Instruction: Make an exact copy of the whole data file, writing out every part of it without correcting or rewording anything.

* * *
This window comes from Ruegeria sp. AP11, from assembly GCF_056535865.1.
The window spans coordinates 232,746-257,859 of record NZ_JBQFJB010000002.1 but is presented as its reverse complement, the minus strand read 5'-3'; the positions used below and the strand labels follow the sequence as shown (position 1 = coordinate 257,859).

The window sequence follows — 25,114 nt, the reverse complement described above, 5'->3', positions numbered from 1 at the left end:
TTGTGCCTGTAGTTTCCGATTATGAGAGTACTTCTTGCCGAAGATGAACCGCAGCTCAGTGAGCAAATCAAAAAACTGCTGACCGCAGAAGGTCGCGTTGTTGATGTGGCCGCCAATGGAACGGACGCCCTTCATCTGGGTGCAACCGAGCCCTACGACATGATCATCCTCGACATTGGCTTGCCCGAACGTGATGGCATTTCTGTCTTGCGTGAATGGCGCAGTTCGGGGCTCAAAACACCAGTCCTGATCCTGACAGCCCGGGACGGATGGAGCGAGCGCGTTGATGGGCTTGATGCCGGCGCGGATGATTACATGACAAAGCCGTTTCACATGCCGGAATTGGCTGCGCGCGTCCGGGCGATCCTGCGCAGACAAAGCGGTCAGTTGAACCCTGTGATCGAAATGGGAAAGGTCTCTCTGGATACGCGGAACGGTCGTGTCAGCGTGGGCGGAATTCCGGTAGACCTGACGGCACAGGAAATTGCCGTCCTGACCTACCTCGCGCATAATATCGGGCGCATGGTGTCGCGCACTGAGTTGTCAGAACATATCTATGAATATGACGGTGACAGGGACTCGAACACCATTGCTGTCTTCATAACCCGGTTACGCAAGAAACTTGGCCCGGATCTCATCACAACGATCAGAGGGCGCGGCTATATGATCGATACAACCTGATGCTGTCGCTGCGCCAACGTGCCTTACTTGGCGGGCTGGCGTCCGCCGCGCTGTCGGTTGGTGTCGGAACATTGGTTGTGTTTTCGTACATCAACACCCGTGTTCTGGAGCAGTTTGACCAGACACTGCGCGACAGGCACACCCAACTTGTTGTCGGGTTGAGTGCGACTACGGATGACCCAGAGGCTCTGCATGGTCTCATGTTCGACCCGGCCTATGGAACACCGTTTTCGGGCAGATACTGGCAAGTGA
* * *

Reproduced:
This window comes from Ruegeria sp. AP11, from assembly GCF_056535865.1.
The window spans coordinates 232,746-257,859 of record NZ_JBQFJB010000002.1 but is presented as its reverse complement, the minus strand read 5'-3'; the positions used below and the strand labels follow the sequence as shown (position 1 = coordinate 257,859).

The window sequence follows — 25,114 nt, the reverse complement described above, 5'->3', positions numbered from 1 at the left end:
TTGTGCCTGTAGTTTCCGATTATGAGAGTACTTCTTGCCGAAGATGAACCGCAGCTCAGTGAGCAAATCAAAAAACTGCTGACCGCAGAAGGTCGCGTTGTTGATGTGGCCGCCAATGGAACGGACGCCCTTCATCTGGGTGCAACCGAGCCCTACGACATGATCATCCTCGACATTGGCTTGCCCGAACGTGATGGCATTTCTGTCTTGCGTGAATGGCGCAGTTCGGGGCTCAAAACACCAGTCCTGATCCTGACAGCCCGGGACGGATGGAGCGAGCGCGTTGATGGGCTTGATGCCGGCGCGGATGATTACATGACAAAGCCGTTTCACATGCCGGAATTGGCTGCGCGCGTCCGGGCGATCCTGCGCAGACAAAGCGGTCAGTTGAACCCTGTGATCGAAATGGGAAAGGTCTCTCTGGATACGCGGAACGGTCGTGTCAGCGTGGGCGGAATTCCGGTAGACCTGACGGCACAGGAAATTGCCGTCCTGACCTACCTCGCGCATAATATCGGGCGCATGGTGTCGCGCACTGAGTTGTCAGAACATATCTATGAATATGACGGTGACAGGGACTCGAACACCATTGCTGTCTTCATAACCCGGTTACGCAAGAAACTTGGCCCGGATCTCATCACAACGATCAGAGGGCGCGGCTATATGATCGATACAACCTGATGCTGTCGCTGCGCCAACGTGCCTTACTTGGCGGGCTGGCGTCCGCCGCGCTGTCGGTTGGTGTCGGAACATTGGTTGTGTTTTCGTACATCAACACCCGTGTTCTGGAGCAGTTTGACCAGACACTGCGCGACAGGCACACCCAACTTGTTGTCGGGTTGAGTGCGACTACGGATGACCCAGAGGCTCTGCATGGTCTCATGTTCGACCCGGCCTATGGAACACCGTTTTCGGGCAGATACTGGCAAGTGA